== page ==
De Lamos v. Mastro et al, No. 2:2010cv01654 - Document 11 (D. Ariz. 2010)
Court Description: OPINION filed. Signed by Judge Joel A. Pisano on 8/5/2010. (mmh) [Transferred from njd on 8/5/2010.]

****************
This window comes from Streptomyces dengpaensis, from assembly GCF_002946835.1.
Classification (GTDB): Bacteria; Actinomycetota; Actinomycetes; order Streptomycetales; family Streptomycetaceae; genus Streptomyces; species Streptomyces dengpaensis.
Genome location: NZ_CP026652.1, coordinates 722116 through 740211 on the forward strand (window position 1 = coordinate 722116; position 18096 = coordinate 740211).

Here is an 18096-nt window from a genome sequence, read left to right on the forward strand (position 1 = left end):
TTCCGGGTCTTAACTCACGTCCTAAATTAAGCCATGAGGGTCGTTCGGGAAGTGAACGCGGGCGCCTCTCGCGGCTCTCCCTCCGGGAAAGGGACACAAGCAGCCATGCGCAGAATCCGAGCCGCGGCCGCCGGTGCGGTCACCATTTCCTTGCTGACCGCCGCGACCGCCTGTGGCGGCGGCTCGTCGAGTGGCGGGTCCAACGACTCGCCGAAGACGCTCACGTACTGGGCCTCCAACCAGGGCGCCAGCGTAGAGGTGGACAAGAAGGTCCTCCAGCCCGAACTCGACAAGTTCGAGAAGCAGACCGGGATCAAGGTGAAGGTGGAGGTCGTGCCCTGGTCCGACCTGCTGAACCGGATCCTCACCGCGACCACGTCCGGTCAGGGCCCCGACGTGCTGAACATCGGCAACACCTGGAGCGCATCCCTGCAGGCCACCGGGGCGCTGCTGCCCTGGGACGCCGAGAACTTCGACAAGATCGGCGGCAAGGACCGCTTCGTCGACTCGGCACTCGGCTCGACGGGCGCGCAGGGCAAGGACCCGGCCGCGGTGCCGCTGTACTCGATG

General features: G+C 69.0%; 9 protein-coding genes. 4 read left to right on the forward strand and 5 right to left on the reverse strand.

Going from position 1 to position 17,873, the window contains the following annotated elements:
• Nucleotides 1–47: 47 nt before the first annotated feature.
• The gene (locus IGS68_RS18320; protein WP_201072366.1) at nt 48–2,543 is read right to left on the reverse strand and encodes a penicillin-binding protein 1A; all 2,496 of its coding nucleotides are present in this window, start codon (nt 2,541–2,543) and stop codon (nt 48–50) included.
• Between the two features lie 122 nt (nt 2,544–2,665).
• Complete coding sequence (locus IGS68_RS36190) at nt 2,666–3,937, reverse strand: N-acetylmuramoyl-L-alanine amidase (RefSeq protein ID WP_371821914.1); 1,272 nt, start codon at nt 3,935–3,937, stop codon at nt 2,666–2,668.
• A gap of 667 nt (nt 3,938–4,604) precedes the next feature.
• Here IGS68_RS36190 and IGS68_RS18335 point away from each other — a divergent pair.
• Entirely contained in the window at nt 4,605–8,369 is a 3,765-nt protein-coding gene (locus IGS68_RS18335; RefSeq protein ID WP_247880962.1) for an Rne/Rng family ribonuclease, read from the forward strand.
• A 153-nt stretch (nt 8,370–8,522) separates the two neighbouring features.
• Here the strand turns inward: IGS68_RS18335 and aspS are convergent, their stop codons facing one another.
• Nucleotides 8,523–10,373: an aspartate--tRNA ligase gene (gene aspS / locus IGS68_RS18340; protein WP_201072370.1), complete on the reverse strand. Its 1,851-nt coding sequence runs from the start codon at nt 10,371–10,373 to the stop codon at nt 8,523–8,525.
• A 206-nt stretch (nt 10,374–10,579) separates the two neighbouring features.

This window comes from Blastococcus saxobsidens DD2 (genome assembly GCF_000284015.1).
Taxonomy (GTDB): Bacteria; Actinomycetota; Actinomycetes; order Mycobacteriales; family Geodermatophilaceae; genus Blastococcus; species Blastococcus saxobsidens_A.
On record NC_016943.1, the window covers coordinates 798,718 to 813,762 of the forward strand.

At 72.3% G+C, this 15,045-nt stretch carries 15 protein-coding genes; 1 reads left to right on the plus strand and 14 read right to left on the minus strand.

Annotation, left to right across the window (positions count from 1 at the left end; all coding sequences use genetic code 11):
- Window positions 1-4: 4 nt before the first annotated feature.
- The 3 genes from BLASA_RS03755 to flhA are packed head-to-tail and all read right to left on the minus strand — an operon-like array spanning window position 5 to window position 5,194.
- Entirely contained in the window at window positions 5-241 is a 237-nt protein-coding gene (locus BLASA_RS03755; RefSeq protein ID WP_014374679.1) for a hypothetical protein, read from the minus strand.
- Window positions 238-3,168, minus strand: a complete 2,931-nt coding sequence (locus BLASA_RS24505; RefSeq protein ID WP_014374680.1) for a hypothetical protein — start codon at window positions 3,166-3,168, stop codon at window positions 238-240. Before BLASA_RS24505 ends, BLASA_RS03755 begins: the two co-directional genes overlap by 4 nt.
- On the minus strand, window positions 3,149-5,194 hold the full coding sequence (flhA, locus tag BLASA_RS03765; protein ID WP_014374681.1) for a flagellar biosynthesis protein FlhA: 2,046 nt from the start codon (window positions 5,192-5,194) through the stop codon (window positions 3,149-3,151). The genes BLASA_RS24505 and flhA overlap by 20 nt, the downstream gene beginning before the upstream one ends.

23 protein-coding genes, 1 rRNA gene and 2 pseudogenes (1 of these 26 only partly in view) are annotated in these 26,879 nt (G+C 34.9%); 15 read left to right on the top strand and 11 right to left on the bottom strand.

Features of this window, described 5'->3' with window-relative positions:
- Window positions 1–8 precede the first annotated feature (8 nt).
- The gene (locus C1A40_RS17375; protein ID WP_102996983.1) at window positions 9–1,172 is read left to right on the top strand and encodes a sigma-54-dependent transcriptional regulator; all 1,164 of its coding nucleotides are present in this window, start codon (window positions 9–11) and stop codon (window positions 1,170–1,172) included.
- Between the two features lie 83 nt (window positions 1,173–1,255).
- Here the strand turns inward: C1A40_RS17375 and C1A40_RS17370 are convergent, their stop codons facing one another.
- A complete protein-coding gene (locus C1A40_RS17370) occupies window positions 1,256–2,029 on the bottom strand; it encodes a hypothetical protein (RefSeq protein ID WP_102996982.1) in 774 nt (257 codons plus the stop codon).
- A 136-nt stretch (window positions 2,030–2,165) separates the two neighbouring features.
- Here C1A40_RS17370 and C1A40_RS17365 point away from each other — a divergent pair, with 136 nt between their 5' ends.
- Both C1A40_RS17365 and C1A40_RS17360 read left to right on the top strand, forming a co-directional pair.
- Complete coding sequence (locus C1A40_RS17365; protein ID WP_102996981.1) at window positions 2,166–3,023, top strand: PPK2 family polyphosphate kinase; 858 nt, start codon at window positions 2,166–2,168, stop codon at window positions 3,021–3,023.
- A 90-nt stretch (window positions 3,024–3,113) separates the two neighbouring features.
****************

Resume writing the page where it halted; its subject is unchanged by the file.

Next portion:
UNITED STATES DISTRICT COURT FOR THE DISTRICT OF NEW JERSEY Peter De Lamos, Plaintiffs, Civ. Action No. 10-2025 v. Dennis Mastro; John Doe (1-12) being fictitious persons male or female which identity is unknown at the present time; and X and Y corporations 1 thru 10 inclusive (being individual whether male of female and/or business entities of whatever legal form) Defendants. OPINION PISANO, District Judge. Plaintiff Peter De Lamos brings this action against Defendant Dennis Mastro alleging damages stemming from a partnership agreement with the Defendant. Plaintiff alleges claims of breach of fiduciary duty, accounting, conversion, unjust enrichment, theft and embezzlement, fraud and civil conspiracy to commit fraud. This Court has original jurisdiction to hear this dispute pursuant to 28 U.S.C. § 1332 because this case is a civil action between citizens of different states and the amount in controversy exceeds $75,000. Presently before the Court is both Defendant s motion to dismiss and motion to transfer this matter to the District of Arizona pursuant to U.S.C. § 1404. The Court decides the matter without oral argument pursuant to Federal Rule of Civil Procedure 78. The Court has carefully considered the submissions of the parties and, for the reasons below, Defendant Mastro s motion to transfer venue to the District Arizona shall be granted. I. Background Plaintiff Peter De Lamos has brought this action against Defendant Dennis Mastro, alleging that Mastro used assets obtained from joint business ventures for his own personal use. Compl. ¶¶ 7, 8. Plaintiff alleges that Mastro controlled these assets, used them for purposes unrelated to the business, and did so without keeping appropriate records of the transactions or seeking approval from the other partners. Id. ¶¶ 8, 10. Plaintiff De Lamos is a resident of New Jersey. Id. ¶ 3. Defendant Mastro is a resident of Arizona and has substantial business relations in Nevada. Id. ¶ 4. De Lamos and Mastro have been business partners and have owned and operated businesses in New Jersey, Pennsylvania, Florida, Kentucky, and Nevada since 1974. Id. ¶ 25. However, the business in controversy in this suit is Scott Park and Golf Center located in Arizona. Id. ¶ 16. Since this is the only property at issue in the Plaintiff s Complaint, it is the only property that will be discussed and considered by the Court in this matter. 1 During the course of their ongoing business relationship, the parties purchased Scott Park and Golf Center. Id. ¶ 16. De Lamos and Mastro were initially partners with an agreement to share ownership and profits equally. Id. This agreement was modified to include Oscar Goodman, Esq., the current mayor of Las Vegas, as a partner. Id. ¶¶ 16, 17. The final business agreement for profit and ownership distribution was changed to a shared interest of 25% for De Lamos, 25% for Goodman, and 50% for Mastro. Id. In addition to the partnership arrangement, De Lamos agreed to give Mastro several loans for the modeling and completion of Scott Park and Golf Center, totaling several hundreds of thousands of dollars. Id. ¶ 18. De Lamos obtained some of these loans from banks and investments in New Jersey. Id. ¶32. 1 Plaintiff provides extensive history and information regarding the prior dealings of the partnership between the Plaintiff and the Defendant, but to the extent that such dealings have no relation to the property and transactions in dispute, they will not be considered by the Court. In 1999, Scott Park was acquired by the Municipality of Scottsdale, Arizona through eminent domain. Id. ¶ 36. Plaintiff asserts that Mastro claimed that the net proceeds of this transaction equaled $600,000 when the net proceeds were allegedly $1,261,008.35. Id. ¶¶ 36, 37. De Lamos discovered the alleged discrepancy in 2008 due to other legal actions being brought against Mastro. Id. ¶ 38. Mastro purportedly hid the difference by lying about the proceeds of the sale of Scott Park, and by altering documents to reduce the amount of taxes owed for this property. Id. Plaintiff alleges that Defendant Mastro used these funds to purchase other properties in Arizona and California, and is therefore entitled to an interest in these properties. Id. ¶¶ 22-24, 37, 40-43. Plaintiff also asserts that money is still owed to him from the loans he gave Mastro for Scott Park. Id. ¶ 33. Defendant argues that this case should be transferred to Arizona because virtually every aspect of the business transactions involving Scott Park and Golf Center took place in Arizona. 2 Scott Park, the projects that were purchased from the sale of Scott Park, and the communication surrounding this property had no connection to the state of New Jersey. Def. s Br. 6-9. Additionally, all parties involved in this suit (witnesses, former employees, accountants, and bookkeepers) reside in or near the state of Arizona, except the Plaintiff. Def. s Br. 11, 12. Plaintiff, on the other hand, opposes the transfer. Plaintiff argues that the District of New Jersey is the proper venue for the case. Pl. s Br. 5. However, instead of refuting Defendant s justification for transfer, the Plaintiff proposes that if the Court chooses to transfer the case the transfer should be to Nevada where he alleges there is more contact and relations to this case than in Arizona. Pl. s Br. 5 7. 2 Plaintiff alleges that he borrowed money from sources in New Jersey to help Mastro fund Scott Park renovations. Compl., ¶32. The only other mention of the Defendant in relation to the state of New Jersey in Plaintiff s Complaint is unrelated to the current issue before the court. Id. ¶ 29-31. II. Legal Standard This Court has the authority to transfer this action, in its discretion, to the District of Arizona pursuant to 28 U.S.C. § 1404(a). Section 1404(a) provides that a district court may transfer a civil action for the convenience of parties and witnesses, in the interest of justice to a district in which the action might have been brought. 28 U.S.C. § 1404(a). However, the plaintiff s choice of forum should not be lightly disturbed. See Jumara v. State Farm Ins. Co., 55 F.3d 873, 879 (3d Cir. 1995). Accordingly, the moving party has the burden to establish that the proposed transferee forum is a proper forum and that a balancing of the proper interests weighs in favor of transferring the case there. See id. at 879; see also Job Haines Home for the Aged v. Young, 936 F. Supp. 223, 227 (D.N.J. 1996) ( The moving party [pursuant to § 1404(a)] must thus prove that its alternative forum is not only adequate, but more convenient than the present forum. (quoting Hudson United Bank v. Chase Manhattan Bank, 832 F. Supp. 881, 888 (D.N.J. 1993))). III. Legal Discussion a. The District of Arizona is a District in which this Action Might Have Been Brought Under Section 1404(a). First, this Court must determine if the District of Arizona is a district in which this action might have been brought pursuant to section 1404(a). A district is one in which an action might have been brought if that district has (1) subject matter jurisdiction over the claims; (2) personal jurisdiction over the parties; and (3) is a proper venue. See Shutte v. Armco Steel Corp., 431 F.2d 22, 24 (3d Cir. 1970); High River Ltd. P ship v. Mylan Laboratories, Inc., 353 F. Supp. 2d 487, 493 (M.D. Pa. 2005); CIBC World Mkts., Inc., v. Deutsche Bank Sec., Inc., 309 F. Supp. 2d at 643-44. The Third Circuit made clear in Shutte v. Armco Steel Corp. that the relevant considerations in this regard are jurisdiction and venue: [A] transfer is authorized by [§ 1404(a)] only if the plaintiff had an unqualified right to bring the action in the transferee forum at the time of the commencement of the action; i.e., venue must have been proper in the transferee district and the transferee court must have had power to command jurisdiction over all of the defendants. Shutte, 431 F.2d at 24. The Court finds that the District of Arizona is a district where this action might have been brought because (1) it has subject matter jurisdiction in the form of diversity jurisdiction pursuant to 28 U.S.C. § 1332 because the parties are both from different states and the amount in controversy exceeds $75,000; (2) personal jurisdiction is appropriate in the District of Arizona since the defendant is a citizen of the forum state; and (3) venue is proper because this is the place where events giving rise to the claim occurred pursuant to 28 U.S.C. § 1391. Thus, the Court finds that the District of Arizona is a district where this action might have been brought. b. The District of Arizona is the More Convenient Forum and it is in the Interests of Justice to Transfer this Action to that District Next, the Court must determine if the Defendant has established that the District of Arizona is the more appropriate and convenient forum to hear this matter. Although emphasizing that there is no definitive formula or list of factors to consider, the Third Circuit has set forth a variety of private and public interests for the Court to consider in determining whether to transfer this case under section 1404(a). Jumara v. State Farm Ins. Co., 55 F.3d 873, 879 (3d Cir.1995). The private interests include: (1) plaintiff s forum preference; (2) defendant s forum preference; (3) whether the claim arose elsewhere; (4) the convenience of the parties; (5) the convenience of witnesses to the extent that they may be unavailable for trial in one of the fora; and (6) the location of sources of proof such as books and records to the extent that the records could not be produced in the alternative forum. See, e.g., Jumara, 55 F.3d at 879. The public interests to consider include: (1) the enforceability of the judgment; (2) practical considerations that could make the trial easy, expeditious, or inexpensive; (3) the relative administrative difficulty in the two fora resulting from court congestion; (4) the local interest in deciding local disputes at home; (5) the public policies of the fora; and (6) the familiarity of the trial judge with the applicable state law in diversity cases. See, e.g., Jumara, 55 F.3d at 879. In considering the above factors, the Court finds that the relevant interests weigh in favor of transferring this case to the District of Arizona. Although substantial deference is typically given to Plaintiff s choice of forum, the Court affords less deference to Plaintiff s forum choice in this case because the private interests weigh more toward transferring this case to the District of Arizona. A substantial portion of the events that form the basis of this claim occurred in Arizona and the real property in dispute, Scott Park and Golf Center, is located in Arizona. Compl. ¶¶ 16, 18, 19-24, 36-43, 49. Additionally, some of the projects that the Plaintiff alleges an ownership interest in are also located in Arizona. Id. ¶¶ 41, 49. The only connection this matter has to the present forum is that Plaintiff is a citizen of New Jersey. The defendant and most of the potential witnesses (both party and non-party witnesses) reside in and around Arizona. Def. s Br. 11. Current and former employees of Scott Park, bookkeepers, and accountants are also located mostly in Arizona. Def. s Br. 12. Given the fact that Scott Park and Golf Center is located in Arizona, that most of the events surrounding this claim occurred in Arizona, and that the Defendant and many of the witnesses live in Arizona, it is clear that litigating this matter in the District of Arizona is a more appropriate forum than New Jersey. The Court, having considered all of the relevant factors, finds that transfer of this matter is appropriate and in the interests of justice. Defendant s motion shall be granted, and this matter transferred to the District of Arizona. 3 IV. Conclusion For the reasons set forth above, Defendant s motion to transfer is granted. An appropriate Order accompanies this Opinion. /s/ JOEL A. PISANO United States District Judge Dated: August 5, 2010 3 Since transfer has been granted, the Court will not address Defendant s argument in his motion to dismiss. For the same reason, the Court will also not address the other claims alleged in Plaintiff s Complaint.